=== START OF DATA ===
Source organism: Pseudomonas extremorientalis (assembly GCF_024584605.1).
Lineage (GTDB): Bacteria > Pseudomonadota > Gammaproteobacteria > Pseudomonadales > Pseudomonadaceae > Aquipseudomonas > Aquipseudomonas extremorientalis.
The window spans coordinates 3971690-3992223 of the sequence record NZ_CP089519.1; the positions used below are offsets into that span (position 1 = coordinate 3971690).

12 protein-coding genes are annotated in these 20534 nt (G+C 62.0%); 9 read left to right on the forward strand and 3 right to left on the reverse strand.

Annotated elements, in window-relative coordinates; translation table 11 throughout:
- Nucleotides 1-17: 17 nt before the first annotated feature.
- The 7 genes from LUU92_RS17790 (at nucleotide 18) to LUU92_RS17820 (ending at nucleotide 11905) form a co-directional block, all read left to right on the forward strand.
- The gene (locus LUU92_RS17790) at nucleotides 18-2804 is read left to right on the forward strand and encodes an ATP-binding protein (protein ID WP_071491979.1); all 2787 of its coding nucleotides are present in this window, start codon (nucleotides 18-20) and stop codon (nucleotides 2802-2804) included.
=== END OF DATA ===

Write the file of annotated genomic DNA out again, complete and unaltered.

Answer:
Source organism: Pseudomonas extremorientalis (assembly GCF_024584605.1).
Lineage (GTDB): Bacteria > Pseudomonadota > Gammaproteobacteria > Pseudomonadales > Pseudomonadaceae > Aquipseudomonas > Aquipseudomonas extremorientalis.
The window spans coordinates 3971690-3992223 of the sequence record NZ_CP089519.1; the positions used below are offsets into that span (position 1 = coordinate 3971690).

12 protein-coding genes are annotated in these 20534 nt (G+C 62.0%); 9 read left to right on the forward strand and 3 right to left on the reverse strand.

Annotated elements, in window-relative coordinates; translation table 11 throughout:
- Nucleotides 1-17: 17 nt before the first annotated feature.
- The 7 genes from LUU92_RS17790 (at nucleotide 18) to LUU92_RS17820 (ending at nucleotide 11905) form a co-directional block, all read left to right on the forward strand.
- The gene (locus LUU92_RS17790) at nucleotides 18-2804 is read left to right on the forward strand and encodes an ATP-binding protein (protein ID WP_071491979.1); all 2787 of its coding nucleotides are present in this window, start codon (nucleotides 18-20) and stop codon (nucleotides 2802-2804) included.